SINGH: Yeah. So, Scott, about 10 years ago, I first started contacting the writers. It wasn't until last year in fact I actually went over and I spent a week in their offices. And I interviewed the mathematical writers and got their take on, you know, why do they do this? But also I think the other interesting thing I wanted to know was what their theory was as to why mathematicians had ended up on what is now the world's most successful sitcom? The one they all seem to agree on was the fact that mathematicians love logic but they also love twisting logic, they love bending logic, they love playing with it and they love occasionally breaking it. And when you break logic, that's where humor appears.

SIMON: I want to ask you about an episode in which math, science figures into the plot even if you don't realize it at first. And this is "Springfield or How I Learned to Stop Worrying and Love Legalized Gambling," where Homer gets endowed with Henry Kissinger's brain.

(SOUNDBITE OF TV SHOW, "THE SIMPSONS")

DAN CASTELLANETA: (as Homer) The sum of the square roots of any two sides of an isosceles triangle is equal to the square root of the remaining side.

HANK AZARIA: (as Man in Stall) That's a right triangle, you idiot.

CASTELLANETA: (as Homer) D'oh.

SIMON: Of course, that comes about because - I don't know how to explain this - Henry Kissinger uses the loo and his thick glasses fall into the loo. And Homer puts them on and he's endowed with this perception.

SINGH: Well, the thing about it is it sounds like Pythagorean's Theorem. So, he gets it all wrong. It sounds right but it's wrong. And he's actually quoting the scarecrow from "The Wizard of Oz," because when the scarecrow gets his diploma, he reels off exactly the same equation. It sounds impressive but it's actually all wrong.

SIMON: And you say in the book your judgment is it's calculatedly wrong because the way Ray Bolger must have had to rehearse to make that recitation.

SINGH: Yes. If he got one word wrong then you would think it's just a slip-up. But the fact that he got so many different elements wrong makes me think that the writers did it deliberately to give a sense of the fact that, OK, the scarecrow had a diploma so he didn't become suddenly overnight smarter but he had the confidence to think he was going to be smarter. So, that was the big change in him.

But what was interesting about that episode was if you look at the writing credits, I think the writers behind it are Bill Oakley and Josh Weinstein. And I met Josh. I said, look, Josh, you've got mathematics in this episode. Why did you put it in? You're not a mathematician. That's not your background. And he went back to his garage and he picked up the original draft script that he'd written. And in his draft script, there wasn't any mention of mathematics. I think he had some other example to demonstrate the fact that Homer thought he was suddenly smart because he had these spectacles on. But when the draft script is handed back to the rest of the writing team, often that's when the mathematicians will put in a little mathematical nod. So, as one of the other writers who at that point suddenly turned a non-mathematical line into a mathematical one.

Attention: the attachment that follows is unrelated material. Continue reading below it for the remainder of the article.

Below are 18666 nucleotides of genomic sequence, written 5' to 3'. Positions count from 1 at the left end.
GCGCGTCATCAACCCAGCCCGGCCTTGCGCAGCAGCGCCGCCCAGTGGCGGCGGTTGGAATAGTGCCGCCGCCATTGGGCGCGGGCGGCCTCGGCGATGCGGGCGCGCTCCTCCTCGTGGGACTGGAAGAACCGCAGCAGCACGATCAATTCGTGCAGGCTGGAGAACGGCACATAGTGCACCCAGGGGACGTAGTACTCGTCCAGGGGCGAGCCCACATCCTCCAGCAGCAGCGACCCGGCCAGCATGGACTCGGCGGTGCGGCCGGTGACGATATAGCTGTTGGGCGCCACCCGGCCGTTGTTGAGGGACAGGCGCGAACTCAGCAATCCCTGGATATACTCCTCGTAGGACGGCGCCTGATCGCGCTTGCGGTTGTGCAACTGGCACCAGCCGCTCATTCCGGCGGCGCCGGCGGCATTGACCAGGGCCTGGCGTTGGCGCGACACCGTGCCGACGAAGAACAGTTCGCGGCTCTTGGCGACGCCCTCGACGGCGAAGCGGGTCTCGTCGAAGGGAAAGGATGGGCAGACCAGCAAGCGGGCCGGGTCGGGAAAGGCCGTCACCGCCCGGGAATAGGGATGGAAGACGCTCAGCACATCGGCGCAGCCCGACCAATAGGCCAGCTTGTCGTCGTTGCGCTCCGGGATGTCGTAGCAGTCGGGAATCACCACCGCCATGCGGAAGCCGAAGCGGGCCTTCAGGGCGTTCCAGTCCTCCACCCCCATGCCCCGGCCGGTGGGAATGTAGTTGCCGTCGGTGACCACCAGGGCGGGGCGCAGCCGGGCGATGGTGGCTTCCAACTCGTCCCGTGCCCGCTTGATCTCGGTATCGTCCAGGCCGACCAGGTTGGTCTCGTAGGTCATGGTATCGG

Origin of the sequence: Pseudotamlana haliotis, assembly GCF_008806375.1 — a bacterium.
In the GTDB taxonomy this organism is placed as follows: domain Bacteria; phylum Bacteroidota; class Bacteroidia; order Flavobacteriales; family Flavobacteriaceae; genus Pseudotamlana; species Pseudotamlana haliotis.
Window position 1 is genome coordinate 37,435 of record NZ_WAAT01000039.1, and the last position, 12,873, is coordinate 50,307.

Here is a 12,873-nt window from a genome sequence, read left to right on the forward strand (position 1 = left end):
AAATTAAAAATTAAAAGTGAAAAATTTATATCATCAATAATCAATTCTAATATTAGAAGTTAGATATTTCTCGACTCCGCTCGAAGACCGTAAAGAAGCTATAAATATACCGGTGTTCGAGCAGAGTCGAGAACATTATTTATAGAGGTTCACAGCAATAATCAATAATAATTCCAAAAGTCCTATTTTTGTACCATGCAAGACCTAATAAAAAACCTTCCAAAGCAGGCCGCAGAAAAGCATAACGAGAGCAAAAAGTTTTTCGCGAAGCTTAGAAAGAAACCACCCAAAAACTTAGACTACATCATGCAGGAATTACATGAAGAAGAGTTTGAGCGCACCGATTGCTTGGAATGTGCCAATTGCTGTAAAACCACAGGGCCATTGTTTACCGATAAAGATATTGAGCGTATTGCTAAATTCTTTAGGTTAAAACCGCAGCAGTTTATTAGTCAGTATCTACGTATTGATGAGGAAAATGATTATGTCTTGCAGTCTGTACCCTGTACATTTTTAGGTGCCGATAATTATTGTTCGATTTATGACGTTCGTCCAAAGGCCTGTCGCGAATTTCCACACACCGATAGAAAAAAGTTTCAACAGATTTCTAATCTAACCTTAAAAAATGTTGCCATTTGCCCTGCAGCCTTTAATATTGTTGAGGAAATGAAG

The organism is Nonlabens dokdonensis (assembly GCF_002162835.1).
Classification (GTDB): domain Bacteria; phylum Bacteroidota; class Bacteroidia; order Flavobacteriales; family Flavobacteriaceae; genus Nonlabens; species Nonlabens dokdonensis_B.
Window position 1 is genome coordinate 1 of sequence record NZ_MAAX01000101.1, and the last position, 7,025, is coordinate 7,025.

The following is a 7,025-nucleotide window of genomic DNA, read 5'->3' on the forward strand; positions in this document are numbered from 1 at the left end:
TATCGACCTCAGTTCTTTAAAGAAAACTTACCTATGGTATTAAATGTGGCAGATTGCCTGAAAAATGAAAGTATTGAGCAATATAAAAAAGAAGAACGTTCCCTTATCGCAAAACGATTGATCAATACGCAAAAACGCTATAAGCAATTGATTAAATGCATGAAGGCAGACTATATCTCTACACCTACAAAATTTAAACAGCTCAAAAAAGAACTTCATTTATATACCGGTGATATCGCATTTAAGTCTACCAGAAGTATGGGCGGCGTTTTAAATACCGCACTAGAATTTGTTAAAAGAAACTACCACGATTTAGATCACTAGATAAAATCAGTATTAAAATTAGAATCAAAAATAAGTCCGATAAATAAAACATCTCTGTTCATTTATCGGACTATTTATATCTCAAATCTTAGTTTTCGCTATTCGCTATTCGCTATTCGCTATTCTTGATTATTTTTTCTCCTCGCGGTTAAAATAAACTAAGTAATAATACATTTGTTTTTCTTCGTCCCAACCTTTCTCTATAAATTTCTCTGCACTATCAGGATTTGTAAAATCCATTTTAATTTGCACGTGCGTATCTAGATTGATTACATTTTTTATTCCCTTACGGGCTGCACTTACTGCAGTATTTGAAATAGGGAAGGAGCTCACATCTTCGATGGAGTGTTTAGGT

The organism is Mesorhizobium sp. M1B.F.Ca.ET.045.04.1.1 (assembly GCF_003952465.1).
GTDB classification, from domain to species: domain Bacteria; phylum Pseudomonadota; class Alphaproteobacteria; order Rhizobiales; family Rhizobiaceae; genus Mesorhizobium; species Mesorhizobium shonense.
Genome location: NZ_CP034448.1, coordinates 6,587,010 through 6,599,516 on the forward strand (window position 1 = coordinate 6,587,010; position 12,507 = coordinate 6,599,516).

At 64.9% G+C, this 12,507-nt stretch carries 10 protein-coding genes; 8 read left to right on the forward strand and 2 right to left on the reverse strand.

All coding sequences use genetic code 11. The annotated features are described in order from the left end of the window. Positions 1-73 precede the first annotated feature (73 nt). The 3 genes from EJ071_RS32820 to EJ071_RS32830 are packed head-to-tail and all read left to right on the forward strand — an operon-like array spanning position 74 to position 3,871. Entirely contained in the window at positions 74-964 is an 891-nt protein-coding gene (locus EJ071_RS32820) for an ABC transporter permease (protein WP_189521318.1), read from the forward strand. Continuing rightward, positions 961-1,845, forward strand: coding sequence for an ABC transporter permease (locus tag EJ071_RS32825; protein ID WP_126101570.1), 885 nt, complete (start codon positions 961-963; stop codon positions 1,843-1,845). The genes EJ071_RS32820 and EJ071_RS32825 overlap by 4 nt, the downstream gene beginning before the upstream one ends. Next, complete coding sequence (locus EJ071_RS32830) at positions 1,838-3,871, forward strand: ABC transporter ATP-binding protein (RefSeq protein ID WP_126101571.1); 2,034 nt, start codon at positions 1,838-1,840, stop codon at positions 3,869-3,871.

SIMON: Do you sense, when you were speaking to the company of writers, that they feel anything, despite their success, resembling pressure to, you know, just do the jokes?

SINGH: Ooh, gosh. No, I don't think so. I think when Matt Groening kind of kick-started the whole project, he very much encouraged people to celebrate their own particular interests. So, I don't think there's any pressure to just do the jokes. A lot of them are freeze-frame gags, which means you literally have to pause the show to get the reference. And you have to remember when "The Simpsons" started around 1989, 1990, roughly half of the homes in America had a VCR. So, for the first time, people could watch episodes again and again, and they could get these freeze-frame gags. And the writers said it allowed them to increase the comedic density 'cause they could get more in. And my suggestion is it also allows them to increase the nerdic density because you can get more obscure references at the same time.

SIMON: Simon Singh. His new book, "The Simpsons and Their Mathematical Secrets." Pleasure to talk to you. Thanks very much.

SINGH: My pleasure.

(SOUNDBITE OF SONG, "THE SIMPSONS: THEME")

SIMON: You're listening to WEEKEND EDITION from NPR News. Transcript provided by NPR, Copyright NPR.